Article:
The Truth About “Canned Pumpkin”

This Thanksgiving essential is hiding a big secret — canned pumpkin is not pumpkin at all, it’s squash.

  • In the late 1920s the Dickinson brothers saw the depression coming and decided to sell out to Libby, McNeill & Libby. The plant is shown here in 1938.
    Photo from "Morton: A Pictorial History" by Donald F. & Ruth C. Roth
  • At a typical yield of 20 tons per acre, Libby’s harvest is in the range of 60,000 to 100,000 tons per year, or 120 to 200 million pounds per year.
    Photo from "Morton: A Pictorial History" by Donald F. & Ruth C. Roth
  • Libby’s grows about 85% of the country’s supply of canned squash mostly in an 80-mile radius of Morton, Illinois.
    Photo courtesy of
  • From 1939 - 1960, Eureka annually held a pumpkin festival, which included a dance, parade, the baking and eating of innumerable pumpkin pies, and the Pumpkin Queen and her court.
    Photo by Karen Fyke, Woodford County Historical Society

When Elijah Dickinson moved from Kentucky to Illinois in 1835, he didn’t know he was carrying with him the seeds of a billion-dollar pumpkin, one of the most valuable heirloom vegetable crops in history. Yet the pumpkin which finds its way into most pumpkin pies today is not really a pumpkin.

Dickinson was born in 1795 in Spotsylvania, Virginia, and at the age of 19 joined the cavalry in the fight against the British in the War of 1812. Shortly after the war he moved to Christian County, Kentucky, married Miss Mary Anne Burrus, and had six children. He was deeply religious, and with 19 other congregants of the Baptist Church, began a Christian Church for which he became an elder. In his younger years he labored as a carpenter and after marriage he became a farmer. The call of the rich lands of the Midwest beckoned, and in the fall of 1835 he headed north to Illinois, near present-day Eureka.

Being a farmer, amongst his prize possessions were surely his seeds, and the Dickinson family story is that the seeds of the Dickinson Pumpkin traveled with him. Other than this morsel of information, little is known about this squash’s origination or development. Farmer talk amongst Dickinson growers in Illinois is that this squash was derived from the Kentucky Field Pumpkin, otherwise known as Large Cheese, Kentucky Mammoth and Indiana Cheese. Maule’s 1902 catalog describes Kentucky Field as the same as large cheese, “a large round flattened pumpkin, with broad ribs, often obtains a diameter of two feet.” These were cultivated extensively in the late 19th and early 20th centuries.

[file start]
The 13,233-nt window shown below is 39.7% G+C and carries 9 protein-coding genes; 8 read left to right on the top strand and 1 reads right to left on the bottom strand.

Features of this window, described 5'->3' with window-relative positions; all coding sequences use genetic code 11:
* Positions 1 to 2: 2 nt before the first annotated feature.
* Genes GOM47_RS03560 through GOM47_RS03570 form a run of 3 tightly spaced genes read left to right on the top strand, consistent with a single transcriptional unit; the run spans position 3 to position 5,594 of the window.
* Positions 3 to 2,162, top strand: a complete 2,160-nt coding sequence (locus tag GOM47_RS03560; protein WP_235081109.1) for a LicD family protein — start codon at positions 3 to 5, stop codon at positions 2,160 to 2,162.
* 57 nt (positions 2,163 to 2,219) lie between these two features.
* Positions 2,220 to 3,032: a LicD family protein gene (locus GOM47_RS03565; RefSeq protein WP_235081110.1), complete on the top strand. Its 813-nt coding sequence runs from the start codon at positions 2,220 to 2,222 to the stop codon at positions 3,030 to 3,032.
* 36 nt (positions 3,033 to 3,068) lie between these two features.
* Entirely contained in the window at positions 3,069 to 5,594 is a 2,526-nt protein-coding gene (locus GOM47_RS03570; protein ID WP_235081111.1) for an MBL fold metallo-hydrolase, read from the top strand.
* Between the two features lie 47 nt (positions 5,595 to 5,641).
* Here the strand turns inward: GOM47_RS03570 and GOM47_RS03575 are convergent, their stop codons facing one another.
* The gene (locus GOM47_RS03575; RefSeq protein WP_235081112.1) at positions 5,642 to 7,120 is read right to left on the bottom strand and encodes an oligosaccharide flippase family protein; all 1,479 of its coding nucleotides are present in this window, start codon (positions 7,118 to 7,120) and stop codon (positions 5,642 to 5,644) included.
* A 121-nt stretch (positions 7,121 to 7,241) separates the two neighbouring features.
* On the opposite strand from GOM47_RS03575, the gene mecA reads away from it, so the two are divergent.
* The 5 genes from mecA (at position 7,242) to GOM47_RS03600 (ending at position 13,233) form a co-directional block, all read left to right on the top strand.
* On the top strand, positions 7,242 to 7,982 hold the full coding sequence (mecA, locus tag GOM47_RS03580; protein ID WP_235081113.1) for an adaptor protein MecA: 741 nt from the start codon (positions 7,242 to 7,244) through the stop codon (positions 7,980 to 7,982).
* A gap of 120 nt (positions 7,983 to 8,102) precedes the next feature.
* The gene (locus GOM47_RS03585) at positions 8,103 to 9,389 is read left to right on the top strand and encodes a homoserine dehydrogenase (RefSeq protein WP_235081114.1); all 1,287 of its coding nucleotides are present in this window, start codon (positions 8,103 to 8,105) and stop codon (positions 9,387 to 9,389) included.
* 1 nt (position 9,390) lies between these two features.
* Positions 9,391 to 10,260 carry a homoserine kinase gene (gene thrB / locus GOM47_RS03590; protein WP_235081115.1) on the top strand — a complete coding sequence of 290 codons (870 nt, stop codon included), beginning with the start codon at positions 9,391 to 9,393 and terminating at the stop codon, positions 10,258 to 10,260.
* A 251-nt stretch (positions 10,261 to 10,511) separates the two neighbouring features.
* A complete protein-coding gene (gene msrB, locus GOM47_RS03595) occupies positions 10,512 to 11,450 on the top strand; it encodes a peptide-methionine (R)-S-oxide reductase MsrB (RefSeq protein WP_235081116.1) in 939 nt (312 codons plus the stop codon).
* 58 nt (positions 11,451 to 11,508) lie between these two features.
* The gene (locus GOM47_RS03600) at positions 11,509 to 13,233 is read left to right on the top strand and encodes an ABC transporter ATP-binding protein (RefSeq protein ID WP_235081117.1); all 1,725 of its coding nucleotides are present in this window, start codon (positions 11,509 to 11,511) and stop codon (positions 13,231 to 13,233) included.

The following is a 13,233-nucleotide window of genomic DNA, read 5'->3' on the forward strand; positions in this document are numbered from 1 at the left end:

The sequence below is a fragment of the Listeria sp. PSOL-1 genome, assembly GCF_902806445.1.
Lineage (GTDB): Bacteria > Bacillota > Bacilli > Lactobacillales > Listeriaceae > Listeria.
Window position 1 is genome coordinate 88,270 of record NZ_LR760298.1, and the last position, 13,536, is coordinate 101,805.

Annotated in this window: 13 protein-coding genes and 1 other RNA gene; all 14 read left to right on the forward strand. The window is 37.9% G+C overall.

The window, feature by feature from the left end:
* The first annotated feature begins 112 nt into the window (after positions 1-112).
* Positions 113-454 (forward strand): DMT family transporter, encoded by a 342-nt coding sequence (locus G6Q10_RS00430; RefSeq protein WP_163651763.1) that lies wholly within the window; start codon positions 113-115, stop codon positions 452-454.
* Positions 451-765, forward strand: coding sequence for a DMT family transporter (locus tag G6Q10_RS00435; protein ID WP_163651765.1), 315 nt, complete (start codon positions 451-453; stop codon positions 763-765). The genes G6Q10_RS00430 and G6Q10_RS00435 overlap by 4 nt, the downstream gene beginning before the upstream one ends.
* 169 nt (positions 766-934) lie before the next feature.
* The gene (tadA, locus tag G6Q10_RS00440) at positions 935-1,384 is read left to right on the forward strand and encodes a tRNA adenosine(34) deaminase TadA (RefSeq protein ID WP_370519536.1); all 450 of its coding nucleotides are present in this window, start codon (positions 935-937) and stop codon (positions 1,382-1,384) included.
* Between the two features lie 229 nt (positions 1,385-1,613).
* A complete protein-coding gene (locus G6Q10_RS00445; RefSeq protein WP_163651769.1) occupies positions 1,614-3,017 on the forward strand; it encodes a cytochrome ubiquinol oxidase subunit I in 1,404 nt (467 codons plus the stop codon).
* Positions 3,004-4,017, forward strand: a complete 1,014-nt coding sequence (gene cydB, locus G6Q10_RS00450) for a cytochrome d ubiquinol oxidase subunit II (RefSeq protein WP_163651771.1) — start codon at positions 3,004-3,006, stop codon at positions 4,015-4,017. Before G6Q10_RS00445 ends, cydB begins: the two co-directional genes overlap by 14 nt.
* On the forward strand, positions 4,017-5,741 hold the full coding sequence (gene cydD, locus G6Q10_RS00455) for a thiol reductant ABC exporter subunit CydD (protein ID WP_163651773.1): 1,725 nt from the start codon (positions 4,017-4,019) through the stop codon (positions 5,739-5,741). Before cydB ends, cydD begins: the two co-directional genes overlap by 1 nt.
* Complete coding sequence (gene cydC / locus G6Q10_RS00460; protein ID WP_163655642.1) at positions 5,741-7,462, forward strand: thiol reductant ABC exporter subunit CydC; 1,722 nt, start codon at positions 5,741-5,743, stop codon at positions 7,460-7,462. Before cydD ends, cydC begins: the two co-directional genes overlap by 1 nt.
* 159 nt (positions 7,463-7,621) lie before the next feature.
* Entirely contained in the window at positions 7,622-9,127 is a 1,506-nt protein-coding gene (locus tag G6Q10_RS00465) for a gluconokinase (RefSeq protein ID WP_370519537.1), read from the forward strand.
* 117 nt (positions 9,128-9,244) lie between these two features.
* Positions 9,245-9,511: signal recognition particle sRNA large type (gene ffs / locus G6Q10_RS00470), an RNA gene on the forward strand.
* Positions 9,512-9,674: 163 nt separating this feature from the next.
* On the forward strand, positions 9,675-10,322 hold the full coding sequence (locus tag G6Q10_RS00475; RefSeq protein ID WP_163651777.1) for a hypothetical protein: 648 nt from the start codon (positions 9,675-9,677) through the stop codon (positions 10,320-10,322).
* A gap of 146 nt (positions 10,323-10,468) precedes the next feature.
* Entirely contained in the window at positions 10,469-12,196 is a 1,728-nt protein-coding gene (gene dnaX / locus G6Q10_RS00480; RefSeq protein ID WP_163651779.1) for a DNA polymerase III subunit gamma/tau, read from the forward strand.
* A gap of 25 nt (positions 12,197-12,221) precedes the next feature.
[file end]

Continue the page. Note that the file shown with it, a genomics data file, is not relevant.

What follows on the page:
Similar cheese pumpkins were present in Colonial times, and they were first offered commercially in a catalog by Bernard McMahon in 1807 and later by Thorburn. They were extensively cultivated in the mid-Atlantic States by the time of the American revolution, and returning soldiers spread them to the North.  Cheese pumpkins tend to have stringy flesh and average taste.

Whether we can point to Kentucky Field as the progenitor of Dickinson may never be clearly established, and at some point in the 19th century, Elijah Dickinson or some of his relatives developed the large blocky, Dickinson Field Pumpkin. To add to the confusion, in the later 20th century, the name Dickinson was attached to the flattened Kentucky Field.

Classifying the Dickinson

Dickinson Pumpkin belongs to the squash species known as Cucurbita moschata, characterized most notably by the butternut squash, as well as cheese pumpkins, Canada crookneck, long neck pumpkin, and others. These squashes typically have a fairly uniform, smooth, tan rind when ripe, which is a defining characteristic of most moschata squash, but not all of them. This species is relatively cold intolerant and will not thrive in our northern cool areas much beyond zone 5.



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